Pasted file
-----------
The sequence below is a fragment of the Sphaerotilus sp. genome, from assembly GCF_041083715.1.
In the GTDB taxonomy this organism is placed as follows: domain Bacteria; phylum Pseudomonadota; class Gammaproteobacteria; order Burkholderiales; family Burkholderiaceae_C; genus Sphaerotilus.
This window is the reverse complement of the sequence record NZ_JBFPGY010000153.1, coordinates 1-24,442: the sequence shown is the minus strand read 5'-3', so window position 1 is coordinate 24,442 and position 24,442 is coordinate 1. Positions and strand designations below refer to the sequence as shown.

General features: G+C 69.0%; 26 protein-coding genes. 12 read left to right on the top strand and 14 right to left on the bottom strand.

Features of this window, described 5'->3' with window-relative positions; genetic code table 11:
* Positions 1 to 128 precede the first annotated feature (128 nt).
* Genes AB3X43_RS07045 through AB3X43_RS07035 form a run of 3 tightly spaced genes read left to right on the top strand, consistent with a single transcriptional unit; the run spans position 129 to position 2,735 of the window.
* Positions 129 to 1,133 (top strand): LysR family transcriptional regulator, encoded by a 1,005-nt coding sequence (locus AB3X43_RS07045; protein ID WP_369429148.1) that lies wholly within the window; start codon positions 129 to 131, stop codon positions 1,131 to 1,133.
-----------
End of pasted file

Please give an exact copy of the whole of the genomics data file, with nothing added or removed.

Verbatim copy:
The sequence below is a fragment of the Sphaerotilus sp. genome, from assembly GCF_041083715.1.
In the GTDB taxonomy this organism is placed as follows: domain Bacteria; phylum Pseudomonadota; class Gammaproteobacteria; order Burkholderiales; family Burkholderiaceae_C; genus Sphaerotilus.
This window is the reverse complement of the sequence record NZ_JBFPGY010000153.1, coordinates 1-24,442: the sequence shown is the minus strand read 5'-3', so window position 1 is coordinate 24,442 and position 24,442 is coordinate 1. Positions and strand designations below refer to the sequence as shown.

General features: G+C 69.0%; 26 protein-coding genes. 12 read left to right on the top strand and 14 right to left on the bottom strand.

Features of this window, described 5'->3' with window-relative positions; genetic code table 11:
* Positions 1 to 128 precede the first annotated feature (128 nt).
* Genes AB3X43_RS07045 through AB3X43_RS07035 form a run of 3 tightly spaced genes read left to right on the top strand, consistent with a single transcriptional unit; the run spans position 129 to position 2,735 of the window.
* Positions 129 to 1,133 (top strand): LysR family transcriptional regulator, encoded by a 1,005-nt coding sequence (locus AB3X43_RS07045; protein ID WP_369429148.1) that lies wholly within the window; start codon positions 129 to 131, stop codon positions 1,131 to 1,133.